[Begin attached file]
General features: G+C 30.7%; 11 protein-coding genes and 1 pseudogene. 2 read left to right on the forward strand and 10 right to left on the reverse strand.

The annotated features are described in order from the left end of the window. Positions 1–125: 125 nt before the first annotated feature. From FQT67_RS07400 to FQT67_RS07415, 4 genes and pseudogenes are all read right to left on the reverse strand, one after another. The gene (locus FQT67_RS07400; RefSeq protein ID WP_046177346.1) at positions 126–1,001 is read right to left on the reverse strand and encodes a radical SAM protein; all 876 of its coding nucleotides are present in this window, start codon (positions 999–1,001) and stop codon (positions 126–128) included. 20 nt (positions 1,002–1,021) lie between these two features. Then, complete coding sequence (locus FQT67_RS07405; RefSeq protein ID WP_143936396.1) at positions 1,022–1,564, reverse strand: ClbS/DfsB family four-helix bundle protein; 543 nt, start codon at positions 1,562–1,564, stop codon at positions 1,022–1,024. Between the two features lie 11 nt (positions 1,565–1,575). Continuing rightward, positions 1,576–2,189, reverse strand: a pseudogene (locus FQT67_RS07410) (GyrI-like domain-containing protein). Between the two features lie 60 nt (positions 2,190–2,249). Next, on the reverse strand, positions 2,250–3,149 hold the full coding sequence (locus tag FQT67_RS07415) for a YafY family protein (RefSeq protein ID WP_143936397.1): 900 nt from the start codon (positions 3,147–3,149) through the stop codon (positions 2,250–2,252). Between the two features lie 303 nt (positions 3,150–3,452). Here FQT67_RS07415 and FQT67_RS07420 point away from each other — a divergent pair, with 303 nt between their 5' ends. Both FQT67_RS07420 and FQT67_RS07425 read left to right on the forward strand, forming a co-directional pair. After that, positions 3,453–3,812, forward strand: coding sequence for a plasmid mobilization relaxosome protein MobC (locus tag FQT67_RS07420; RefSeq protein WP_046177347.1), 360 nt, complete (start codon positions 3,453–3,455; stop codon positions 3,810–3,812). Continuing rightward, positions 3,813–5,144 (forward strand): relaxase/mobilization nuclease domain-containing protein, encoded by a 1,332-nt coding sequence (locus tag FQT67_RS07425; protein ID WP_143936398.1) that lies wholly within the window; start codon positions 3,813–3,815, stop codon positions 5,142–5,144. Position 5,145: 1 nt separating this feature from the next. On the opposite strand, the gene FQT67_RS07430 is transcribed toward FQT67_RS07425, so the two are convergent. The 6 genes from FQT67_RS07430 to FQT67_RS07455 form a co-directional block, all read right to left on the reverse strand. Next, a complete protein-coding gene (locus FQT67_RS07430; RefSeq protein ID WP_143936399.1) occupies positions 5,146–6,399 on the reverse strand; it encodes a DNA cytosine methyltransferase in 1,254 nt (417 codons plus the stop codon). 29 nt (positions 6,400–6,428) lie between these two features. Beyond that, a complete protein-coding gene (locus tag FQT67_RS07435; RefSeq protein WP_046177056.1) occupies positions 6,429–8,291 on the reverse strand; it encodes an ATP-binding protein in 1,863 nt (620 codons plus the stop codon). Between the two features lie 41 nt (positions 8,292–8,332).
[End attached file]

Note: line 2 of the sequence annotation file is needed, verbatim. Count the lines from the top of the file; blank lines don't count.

The annotated features are described in order from the left end of the window. Positions 1–125: 125 nt before the first annotated feature. From FQT67_RS07400 to FQT67_RS07415, 4 genes and pseudogenes are all read right to left on the reverse strand, one after another. The gene (locus FQT67_RS07400; RefSeq protein ID WP_046177346.1) at positions 126–1,001 is read right to left on the reverse strand and encodes a radical SAM protein; all 876 of its coding nucleotides are present in this window, start codon (positions 999–1,001) and stop codon (positions 126–128) included. 20 nt (positions 1,002–1,021) lie between these two features. Then, complete coding sequence (locus FQT67_RS07405; RefSeq protein ID WP_143936396.1) at positions 1,022–1,564, reverse strand: ClbS/DfsB family four-helix bundle protein; 543 nt, start codon at positions 1,562–1,564, stop codon at positions 1,022–1,024. Between the two features lie 11 nt (positions 1,565–1,575). Continuing rightward, positions 1,576–2,189, reverse strand: a pseudogene (locus FQT67_RS07410) (GyrI-like domain-containing protein). Between the two features lie 60 nt (positions 2,190–2,249). Next, on the reverse strand, positions 2,250–3,149 hold the full coding sequence (locus tag FQT67_RS07415) for a YafY family protein (RefSeq protein ID WP_143936397.1): 900 nt from the start codon (positions 3,147–3,149) through the stop codon (positions 2,250–2,252). Between the two features lie 303 nt (positions 3,150–3,452). Here FQT67_RS07415 and FQT67_RS07420 point away from each other — a divergent pair, with 303 nt between their 5' ends. Both FQT67_RS07420 and FQT67_RS07425 read left to right on the forward strand, forming a co-directional pair. After that, positions 3,453–3,812, forward strand: coding sequence for a plasmid mobilization relaxosome protein MobC (locus tag FQT67_RS07420; RefSeq protein WP_046177347.1), 360 nt, complete (start codon positions 3,453–3,455; stop codon positions 3,810–3,812). Continuing rightward, positions 3,813–5,144 (forward strand): relaxase/mobilization nuclease domain-containing protein, encoded by a 1,332-nt coding sequence (locus tag FQT67_RS07425; protein ID WP_143936398.1) that lies wholly within the window; start codon positions 3,813–3,815, stop codon positions 5,142–5,144. Position 5,145: 1 nt separating this feature from the next. On the opposite strand, the gene FQT67_RS07430 is transcribed toward FQT67_RS07425, so the two are convergent. The 6 genes from FQT67_RS07430 to FQT67_RS07455 form a co-directional block, all read right to left on the reverse strand. Next, a complete protein-coding gene (locus FQT67_RS07430; RefSeq protein ID WP_143936399.1) occupies positions 5,146–6,399 on the reverse strand; it encodes a DNA cytosine methyltransferase in 1,254 nt (417 codons plus the stop codon). 29 nt (positions 6,400–6,428) lie between these two features. Beyond that, a complete protein-coding gene (locus tag FQT67_RS07435; RefSeq protein WP_046177056.1) occupies positions 6,429–8,291 on the reverse strand; it encodes an ATP-binding protein in 1,863 nt (620 codons plus the stop codon). Between the two features lie 41 nt (positions 8,292–8,332).